Why Gore Should Not Endorse
Speculation mounts as to whether Gore will endorse either Obama or Clinton in the Democratic Primary race. My suggestion would be that he stay out of election politics in 2008, except to try to raise the profile of climate change in a non-partisan way.
As I describe in this column and in several public radio interviews, public opinion is little changed today from the time of the release of Inconvenient Truth, despite the massive publicity success of the film and the sharp increase in news coverage of climate change. The reason is that Gore's success has been a double edged sword. Attention to the film was driven by his partisan celebrity, a great marketing campaign, and his terrific ability to explain the science. But the readily available partisan heuristic of a former Democratic presidential candidate reborn to take up the issue of climate change also ended up being a liability in reaching the roughly half of Americans who do not have a favorable opinion of Gore, including the great majority of Republicans.
As a result, as I describe in the column, over the past three years, across polls, Democrats have grown slightly more accepting of the science, more concerned about the problem, and more willing to make the issue a political priority. Republicans, in contrast, basically remain unchanged, with the great majority rejecting the science, and when asked, rating climate change dead last among 22 issues as a political priority.
So if Gore's goal is to try to reach the broad American public on climate change, and that includes Republicans, he needs to move into a post-partisan stage of his career. He needs to avoid actions or messages that only serve to remind the public of his once strong Democrat label. So far he has done a great job of staying under the radar with the Democratic nomination process, and in my mind, this is the right course of action.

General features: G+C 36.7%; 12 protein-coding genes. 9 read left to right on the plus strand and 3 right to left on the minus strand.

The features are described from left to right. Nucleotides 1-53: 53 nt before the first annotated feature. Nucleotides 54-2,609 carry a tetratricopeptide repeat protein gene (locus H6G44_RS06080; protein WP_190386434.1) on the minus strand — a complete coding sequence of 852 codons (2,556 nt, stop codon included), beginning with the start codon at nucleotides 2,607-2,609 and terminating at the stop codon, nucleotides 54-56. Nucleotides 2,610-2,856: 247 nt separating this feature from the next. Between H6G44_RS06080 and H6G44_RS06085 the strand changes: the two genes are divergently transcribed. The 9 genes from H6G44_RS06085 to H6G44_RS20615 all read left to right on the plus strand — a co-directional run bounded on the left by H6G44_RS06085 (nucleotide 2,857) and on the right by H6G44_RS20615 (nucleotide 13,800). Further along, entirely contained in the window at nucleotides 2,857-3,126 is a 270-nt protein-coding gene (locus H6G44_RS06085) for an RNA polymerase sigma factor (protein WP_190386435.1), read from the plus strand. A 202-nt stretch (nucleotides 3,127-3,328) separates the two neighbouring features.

Gore should wait until the nomination is settled, and then work during the general election in a bi-partisan way to raise the profile of climate change as a campaign issue that all Americans should be equally concerned about.
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In his final years, Martin Luther King, Jr. become increasingly focused on the problem of poverty in America.
- Despite being widely known for his leadership role in the American civil rights movement, Martin Luther King, Jr. also played a central role in organizing the Poor People's Campaign of 1968.
- The campaign was one of the first to demand a guaranteed income for all poor families in America.
- Today, the idea of a universal basic income is increasingly popular, and King's arguments in support of the policy still make a good case some 50 years later.
She met mere mortals with and without the Vatican's approval.
- For centuries, the Virgin Mary has appeared to the faithful, requesting devotion and promising comfort.
- These maps show the geography of Marian apparitions – the handful approved by the Vatican, and many others.
- Historically, Europe is where most apparitions have been reported, but the U.S. is pretty fertile ground too.
For Damien Echols, tattoos are part of his existential armor.
- In prison Damien Echols was known by his number SK931, not his name, and had his hair sheared off. Stripped of his identity, the only thing he had left was his skin.
- This is why he began tattooing things that are meaningful to him — to carry a "suit of armor" made up the images of the people and objects that have significance to him, from his friends to talismans.
- Echols believes that all places are imbued with divinity: "If you interact with New York City as if there's an intelligence behind... then it will behave towards you the same way."
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